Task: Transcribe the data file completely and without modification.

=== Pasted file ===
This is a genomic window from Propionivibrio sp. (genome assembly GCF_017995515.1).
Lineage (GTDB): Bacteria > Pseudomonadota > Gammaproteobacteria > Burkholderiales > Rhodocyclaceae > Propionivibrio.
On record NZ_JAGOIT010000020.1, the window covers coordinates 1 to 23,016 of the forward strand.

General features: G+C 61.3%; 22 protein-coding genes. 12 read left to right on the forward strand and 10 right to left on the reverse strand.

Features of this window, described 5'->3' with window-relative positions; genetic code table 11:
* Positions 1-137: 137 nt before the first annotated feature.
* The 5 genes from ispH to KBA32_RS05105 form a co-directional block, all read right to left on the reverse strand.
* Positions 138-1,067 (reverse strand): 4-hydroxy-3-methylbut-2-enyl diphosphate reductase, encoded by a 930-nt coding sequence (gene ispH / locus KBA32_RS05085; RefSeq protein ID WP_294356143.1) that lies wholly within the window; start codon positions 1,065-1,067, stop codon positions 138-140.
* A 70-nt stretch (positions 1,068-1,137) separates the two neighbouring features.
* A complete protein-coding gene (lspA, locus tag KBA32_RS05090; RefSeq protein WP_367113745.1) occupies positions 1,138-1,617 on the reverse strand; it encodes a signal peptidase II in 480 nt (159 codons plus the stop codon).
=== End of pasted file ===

This is a genomic window from Propionivibrio sp. (genome assembly GCF_017995515.1).
Lineage (GTDB): Bacteria > Pseudomonadota > Gammaproteobacteria > Burkholderiales > Rhodocyclaceae > Propionivibrio.
On record NZ_JAGOIT010000020.1, the window covers coordinates 1 to 23,016 of the forward strand.

General features: G+C 61.3%; 22 protein-coding genes. 12 read left to right on the forward strand and 10 right to left on the reverse strand.

Features of this window, described 5'->3' with window-relative positions; genetic code table 11:
* Positions 1-137: 137 nt before the first annotated feature.
* The 5 genes from ispH to KBA32_RS05105 form a co-directional block, all read right to left on the reverse strand.
* Positions 138-1,067 (reverse strand): 4-hydroxy-3-methylbut-2-enyl diphosphate reductase, encoded by a 930-nt coding sequence (gene ispH / locus KBA32_RS05085; RefSeq protein ID WP_294356143.1) that lies wholly within the window; start codon positions 1,065-1,067, stop codon positions 138-140.
* A 70-nt stretch (positions 1,068-1,137) separates the two neighbouring features.
* A complete protein-coding gene (lspA, locus tag KBA32_RS05090; RefSeq protein WP_367113745.1) occupies positions 1,138-1,617 on the reverse strand; it encodes a signal peptidase II in 480 nt (159 codons plus the stop codon).